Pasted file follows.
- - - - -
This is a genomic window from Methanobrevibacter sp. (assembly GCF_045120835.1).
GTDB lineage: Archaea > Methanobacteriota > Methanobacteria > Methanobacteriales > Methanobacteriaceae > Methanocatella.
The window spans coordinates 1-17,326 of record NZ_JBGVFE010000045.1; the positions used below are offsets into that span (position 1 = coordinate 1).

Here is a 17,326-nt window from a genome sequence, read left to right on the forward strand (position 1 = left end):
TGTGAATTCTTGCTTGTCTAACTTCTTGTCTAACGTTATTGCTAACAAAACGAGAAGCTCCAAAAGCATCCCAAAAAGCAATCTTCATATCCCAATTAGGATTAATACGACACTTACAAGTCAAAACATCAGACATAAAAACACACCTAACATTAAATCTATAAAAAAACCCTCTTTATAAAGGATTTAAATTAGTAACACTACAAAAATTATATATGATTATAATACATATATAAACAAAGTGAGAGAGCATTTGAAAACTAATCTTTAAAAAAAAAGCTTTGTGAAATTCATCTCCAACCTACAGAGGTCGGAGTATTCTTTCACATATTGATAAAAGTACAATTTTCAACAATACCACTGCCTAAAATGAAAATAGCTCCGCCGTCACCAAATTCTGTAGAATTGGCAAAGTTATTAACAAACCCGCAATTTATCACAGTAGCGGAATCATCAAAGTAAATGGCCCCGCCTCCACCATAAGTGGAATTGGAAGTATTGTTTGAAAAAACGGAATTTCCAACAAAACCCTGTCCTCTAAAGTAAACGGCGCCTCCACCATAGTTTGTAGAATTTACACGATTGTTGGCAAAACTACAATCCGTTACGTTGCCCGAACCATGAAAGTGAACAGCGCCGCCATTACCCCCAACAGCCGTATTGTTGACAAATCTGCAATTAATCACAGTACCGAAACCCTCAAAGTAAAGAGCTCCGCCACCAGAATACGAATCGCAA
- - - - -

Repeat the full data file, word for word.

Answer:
This is a genomic window from Methanobrevibacter sp. (assembly GCF_045120835.1).
GTDB lineage: Archaea > Methanobacteriota > Methanobacteria > Methanobacteriales > Methanobacteriaceae > Methanocatella.
The window spans coordinates 1-17,326 of record NZ_JBGVFE010000045.1; the positions used below are offsets into that span (position 1 = coordinate 1).

Here is a 17,326-nt window from a genome sequence, read left to right on the forward strand (position 1 = left end):
TGTGAATTCTTGCTTGTCTAACTTCTTGTCTAACGTTATTGCTAACAAAACGAGAAGCTCCAAAAGCATCCCAAAAAGCAATCTTCATATCCCAATTAGGATTAATACGACACTTACAAGTCAAAACATCAGACATAAAAACACACCTAACATTAAATCTATAAAAAAACCCTCTTTATAAAGGATTTAAATTAGTAACACTACAAAAATTATATATGATTATAATACATATATAAACAAAGTGAGAGAGCATTTGAAAACTAATCTTTAAAAAAAAAGCTTTGTGAAATTCATCTCCAACCTACAGAGGTCGGAGTATTCTTTCACATATTGATAAAAGTACAATTTTCAACAATACCACTGCCTAAAATGAAAATAGCTCCGCCGTCACCAAATTCTGTAGAATTGGCAAAGTTATTAACAAACCCGCAATTTATCACAGTAGCGGAATCATCAAAGTAAATGGCCCCGCCTCCACCATAAGTGGAATTGGAAGTATTGTTTGAAAAAACGGAATTTCCAACAAAACCCTGTCCTCTAAAGTAAACGGCGCCTCCACCATAGTTTGTAGAATTTACACGATTGTTGGCAAAACTACAATCCGTTACGTTGCCCGAACCATGAAAGTGAACAGCGCCGCCATTACCCCCAACAGCCGTATTGTTGACAAATCTGCAATTAATCACAGTACCGAAACCCTCAAAGTAAAGAGCTCCGCCACCAGAATACGAATCGCAA